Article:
As someone who isn’t especially camera-needy, I’ve never really had an issue with OnePlus devices and their cameras, but I do know coming in that they’re always going to be beaten by the Pixels and Galaxy’s of the world.
Unfortunately, not much has changed in 2019. While the hardware is there, OnePlus still seems to lag behind in post-processing. While it’s getting better, and don’t get me wrong, this is the best OnePlus has ever done in this department, it’s still not class-leading. That’s disappointing when OnePlus is asking for even more money this time around.
If you’re a camera nut and you’re looking to spend under $800, would you really go and pick up the OnePlus 7 Pro instead of the Samsung Galaxy 10e? It comes in at a similar price and with similar specs, but a far better photo experience. I don’t think so.
Pictures don’t pop the way they do when taken on other phones. Maybe that’s because the Samsung phones of the world are oversaturating and pumping up the brightness on their pictures, but I don’t think most people care.
Smartphone pictures are mostly used to take quick shots that are shared on social media and through messaging apps, two systems that compress the hell out of pictures. Few people care if colors are accurate in those situations, they just want them to look pretty.
The 7 Pro can also suffer from some focus lag and blurring in the corners of pictures. We also noticed that dynamic range wasn’t especially good and we’d occasionally get some detail lost in shadows in challenging lighting situations.
When lighting is good, however, it’s a different story. Pictures look great and focus is clear most of the time. It’s easy to pull the phone out of your pocket, double click the power button and snap a quick picture due to the fast shutter speed.
Shooting with the wide-angle lens is also a ton of fun. This makes capturing landscapes and busy shots like crowds at a festival way more fun and brings the pictures to life just a little bit more. We were bummed that you couldn’t record video with the super wide-angle lens, but that feature has been added in the Android 10 beta and should make its way to the full release, barring any major bugs.
All in all, the camera is perfectly fine. It’s above average for the smartphone market but below average for premium smartphones. It sits behind the Apple iPhone, Samsung Galaxy series, Pixel lineup, and pretty much everything released by Huawei this year. With that said, you’re still going to get some great shots most of the time.
I wouldn’t warn anyone away from the 7 Pro because of the camera. If you’re that serious about photography, you probably already carry around a dedicated camera or own a Pixel 3.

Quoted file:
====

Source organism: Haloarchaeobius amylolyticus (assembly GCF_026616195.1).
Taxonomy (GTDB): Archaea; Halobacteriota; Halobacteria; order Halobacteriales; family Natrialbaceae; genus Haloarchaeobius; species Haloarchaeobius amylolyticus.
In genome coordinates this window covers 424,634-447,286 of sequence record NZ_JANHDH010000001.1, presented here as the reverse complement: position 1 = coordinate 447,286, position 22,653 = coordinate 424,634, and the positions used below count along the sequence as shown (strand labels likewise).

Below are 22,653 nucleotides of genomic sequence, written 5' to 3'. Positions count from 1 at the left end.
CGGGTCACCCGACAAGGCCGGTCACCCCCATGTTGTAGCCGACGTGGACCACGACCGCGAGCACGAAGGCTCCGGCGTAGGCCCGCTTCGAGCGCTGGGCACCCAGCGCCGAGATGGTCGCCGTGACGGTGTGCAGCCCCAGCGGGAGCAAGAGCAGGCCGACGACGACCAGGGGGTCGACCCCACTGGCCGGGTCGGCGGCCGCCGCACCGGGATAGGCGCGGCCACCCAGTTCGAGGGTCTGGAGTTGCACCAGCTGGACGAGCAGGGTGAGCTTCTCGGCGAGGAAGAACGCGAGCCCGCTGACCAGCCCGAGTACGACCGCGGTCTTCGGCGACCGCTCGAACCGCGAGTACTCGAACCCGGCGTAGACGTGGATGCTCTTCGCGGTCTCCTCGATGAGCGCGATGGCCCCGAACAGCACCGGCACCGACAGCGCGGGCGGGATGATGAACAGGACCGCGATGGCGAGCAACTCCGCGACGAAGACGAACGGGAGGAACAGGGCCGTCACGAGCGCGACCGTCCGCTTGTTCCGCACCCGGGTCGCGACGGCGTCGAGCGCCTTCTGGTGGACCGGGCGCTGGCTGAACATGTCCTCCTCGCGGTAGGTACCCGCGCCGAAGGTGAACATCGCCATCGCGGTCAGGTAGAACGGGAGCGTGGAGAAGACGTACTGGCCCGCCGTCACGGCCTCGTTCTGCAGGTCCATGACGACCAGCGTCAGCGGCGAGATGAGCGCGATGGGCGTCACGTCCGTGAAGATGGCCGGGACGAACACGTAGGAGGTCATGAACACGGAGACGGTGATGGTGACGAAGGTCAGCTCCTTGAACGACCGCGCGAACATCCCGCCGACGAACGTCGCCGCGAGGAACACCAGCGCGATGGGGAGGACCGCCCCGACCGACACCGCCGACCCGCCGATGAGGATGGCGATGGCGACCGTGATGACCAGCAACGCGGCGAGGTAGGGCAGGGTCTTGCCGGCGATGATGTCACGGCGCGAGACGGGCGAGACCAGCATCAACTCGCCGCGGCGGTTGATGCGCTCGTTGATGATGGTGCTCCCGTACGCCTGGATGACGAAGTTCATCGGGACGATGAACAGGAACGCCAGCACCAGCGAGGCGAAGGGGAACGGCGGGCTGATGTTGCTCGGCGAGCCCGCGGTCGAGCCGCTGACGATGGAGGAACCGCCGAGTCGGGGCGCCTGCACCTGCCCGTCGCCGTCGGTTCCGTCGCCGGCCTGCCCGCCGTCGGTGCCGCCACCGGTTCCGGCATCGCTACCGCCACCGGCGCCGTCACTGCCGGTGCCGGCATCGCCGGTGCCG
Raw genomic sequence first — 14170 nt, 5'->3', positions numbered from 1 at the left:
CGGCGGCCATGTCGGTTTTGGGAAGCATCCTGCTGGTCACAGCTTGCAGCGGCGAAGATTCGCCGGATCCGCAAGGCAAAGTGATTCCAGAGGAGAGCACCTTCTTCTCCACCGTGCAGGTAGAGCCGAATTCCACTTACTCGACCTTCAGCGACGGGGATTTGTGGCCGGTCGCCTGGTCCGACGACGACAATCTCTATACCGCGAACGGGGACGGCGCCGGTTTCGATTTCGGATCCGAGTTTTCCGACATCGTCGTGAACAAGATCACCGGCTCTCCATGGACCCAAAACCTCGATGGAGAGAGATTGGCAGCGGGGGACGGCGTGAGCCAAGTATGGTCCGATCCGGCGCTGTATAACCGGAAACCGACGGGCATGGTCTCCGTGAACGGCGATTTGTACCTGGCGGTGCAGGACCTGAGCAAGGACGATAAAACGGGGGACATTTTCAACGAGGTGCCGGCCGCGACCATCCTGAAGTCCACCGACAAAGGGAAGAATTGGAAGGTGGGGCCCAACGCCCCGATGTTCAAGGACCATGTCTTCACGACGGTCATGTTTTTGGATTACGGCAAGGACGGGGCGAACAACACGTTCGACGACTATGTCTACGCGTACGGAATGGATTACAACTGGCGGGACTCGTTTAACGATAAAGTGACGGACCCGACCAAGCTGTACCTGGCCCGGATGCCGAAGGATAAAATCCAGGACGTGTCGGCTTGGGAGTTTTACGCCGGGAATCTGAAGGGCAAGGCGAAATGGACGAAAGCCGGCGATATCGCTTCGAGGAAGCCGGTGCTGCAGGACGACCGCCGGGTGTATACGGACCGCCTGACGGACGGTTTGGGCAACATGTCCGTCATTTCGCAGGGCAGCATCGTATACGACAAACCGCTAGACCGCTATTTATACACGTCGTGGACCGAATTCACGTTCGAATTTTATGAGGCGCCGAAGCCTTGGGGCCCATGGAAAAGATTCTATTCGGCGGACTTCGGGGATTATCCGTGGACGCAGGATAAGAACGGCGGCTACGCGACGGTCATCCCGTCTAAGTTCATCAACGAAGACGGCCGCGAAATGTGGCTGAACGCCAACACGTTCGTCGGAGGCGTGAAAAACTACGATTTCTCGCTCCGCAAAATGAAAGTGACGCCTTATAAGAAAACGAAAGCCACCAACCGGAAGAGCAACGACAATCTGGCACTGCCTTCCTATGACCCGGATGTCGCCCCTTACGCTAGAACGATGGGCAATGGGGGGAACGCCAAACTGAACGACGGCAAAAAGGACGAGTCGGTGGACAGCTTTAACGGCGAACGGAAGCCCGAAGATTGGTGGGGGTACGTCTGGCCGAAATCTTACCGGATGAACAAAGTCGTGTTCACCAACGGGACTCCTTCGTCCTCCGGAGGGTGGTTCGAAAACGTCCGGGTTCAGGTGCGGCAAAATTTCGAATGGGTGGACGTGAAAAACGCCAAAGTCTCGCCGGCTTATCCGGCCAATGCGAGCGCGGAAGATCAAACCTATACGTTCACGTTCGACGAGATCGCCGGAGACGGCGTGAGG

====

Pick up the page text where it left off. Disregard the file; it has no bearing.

If you’re looking for the best phone on the market, it’s not a stretch to say you should start with the OnePlus 7 Pro. If you’re looking for the best phone OnePlus has ever produced, you definitely start here.
We’re in a holding pattern where devices release and their predecessor gets a hundred bucks knocked off the price tag. We’re sometimes left wondering what we’re even getting in an upgrade because the market feels so stagnant right now. The OnePlus 7 Pro breaks the mold.
The OnePlus 6T is by far one of my favorite phones of all time and I wasn’t sure OnePlus could really improve on its previous flagship, but it did in almost every way.
The display is not only better, but it’s also one of the best on the market. It’s also probably the fastest phone widely available in the United States right now. And, it’s also one of the best-looking devices ever made.
Those are the headline-grabbing features, but there’s so much else to like here. The software support has gotten better and better as time has gone on. Android 10 Developer Previews have been around for a while and on the day Android 10 dropped, OnePlus was right there with an Open Beta for anyone to install.
Smart, simple, and lightweight features like a theme customizer, a feature to clone social media and messaging apps to make multiple user logins easier, and customizable software buttons make the device feel like your phone instead of just another phone.
Not everything is perfect, such as the lack of a headphone jack or dongle in the box, but I think this is a war that has been decided and consumers are not on the winning side.
As more people move away from wired headphones towards Bluetooth offerings, device makers are going to use the scarce space inside of a phone for something else. Maybe it’s a bigger battery or a better vibration motor, but it’s going to be something else.
When you look at the whole picture- the excellent all display design, the blazing speed, beautiful display, adequate camera, Warp Charging, etc – it’s not hard to make the case that the OnePlus 7 Pro is still the best phone on the market. Even after the release of the Samsung Galaxy Note 10+.
Then, look at the price tag, starting at $670, and it’s hard to believe you can get a phone this good this cheap. $670 isn’t a little bit of money, but it is for a flagship Android phone in 2019. Hell, you can almost buy two of these for the price of a Note 10+.